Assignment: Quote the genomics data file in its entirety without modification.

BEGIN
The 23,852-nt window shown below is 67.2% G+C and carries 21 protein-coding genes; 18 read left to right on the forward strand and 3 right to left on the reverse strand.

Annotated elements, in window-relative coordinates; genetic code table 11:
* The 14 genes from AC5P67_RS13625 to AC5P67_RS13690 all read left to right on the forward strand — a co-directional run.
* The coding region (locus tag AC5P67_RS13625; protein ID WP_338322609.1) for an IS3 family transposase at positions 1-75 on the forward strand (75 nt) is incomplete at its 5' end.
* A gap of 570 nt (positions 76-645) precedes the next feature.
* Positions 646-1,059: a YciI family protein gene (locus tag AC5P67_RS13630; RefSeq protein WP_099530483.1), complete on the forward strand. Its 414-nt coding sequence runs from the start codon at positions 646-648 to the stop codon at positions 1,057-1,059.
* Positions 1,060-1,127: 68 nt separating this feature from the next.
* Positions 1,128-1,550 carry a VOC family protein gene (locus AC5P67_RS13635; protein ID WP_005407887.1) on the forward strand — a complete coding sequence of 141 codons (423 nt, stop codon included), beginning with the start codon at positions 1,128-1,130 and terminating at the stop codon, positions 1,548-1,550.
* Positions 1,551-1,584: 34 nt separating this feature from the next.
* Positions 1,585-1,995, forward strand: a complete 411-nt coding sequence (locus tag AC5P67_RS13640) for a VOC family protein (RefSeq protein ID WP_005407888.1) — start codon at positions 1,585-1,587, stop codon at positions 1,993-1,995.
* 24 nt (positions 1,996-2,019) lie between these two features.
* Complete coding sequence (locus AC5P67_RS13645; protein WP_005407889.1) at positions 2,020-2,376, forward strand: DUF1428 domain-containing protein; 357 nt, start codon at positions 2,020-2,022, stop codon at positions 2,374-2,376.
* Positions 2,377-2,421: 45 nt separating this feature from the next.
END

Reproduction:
The 23,852-nt window shown below is 67.2% G+C and carries 21 protein-coding genes; 18 read left to right on the forward strand and 3 right to left on the reverse strand.

Annotated elements, in window-relative coordinates; genetic code table 11:
* The 14 genes from AC5P67_RS13625 to AC5P67_RS13690 all read left to right on the forward strand — a co-directional run.
* The coding region (locus tag AC5P67_RS13625; protein ID WP_338322609.1) for an IS3 family transposase at positions 1-75 on the forward strand (75 nt) is incomplete at its 5' end.
* A gap of 570 nt (positions 76-645) precedes the next feature.
* Positions 646-1,059: a YciI family protein gene (locus tag AC5P67_RS13630; RefSeq protein WP_099530483.1), complete on the forward strand. Its 414-nt coding sequence runs from the start codon at positions 646-648 to the stop codon at positions 1,057-1,059.
* Positions 1,060-1,127: 68 nt separating this feature from the next.
* Positions 1,128-1,550 carry a VOC family protein gene (locus AC5P67_RS13635; protein ID WP_005407887.1) on the forward strand — a complete coding sequence of 141 codons (423 nt, stop codon included), beginning with the start codon at positions 1,128-1,130 and terminating at the stop codon, positions 1,548-1,550.
* Positions 1,551-1,584: 34 nt separating this feature from the next.
* Positions 1,585-1,995, forward strand: a complete 411-nt coding sequence (locus tag AC5P67_RS13640) for a VOC family protein (RefSeq protein ID WP_005407888.1) — start codon at positions 1,585-1,587, stop codon at positions 1,993-1,995.
* 24 nt (positions 1,996-2,019) lie between these two features.
* Complete coding sequence (locus AC5P67_RS13645; protein WP_005407889.1) at positions 2,020-2,376, forward strand: DUF1428 domain-containing protein; 357 nt, start codon at positions 2,020-2,022, stop codon at positions 2,374-2,376.
* Positions 2,377-2,421: 45 nt separating this feature from the next.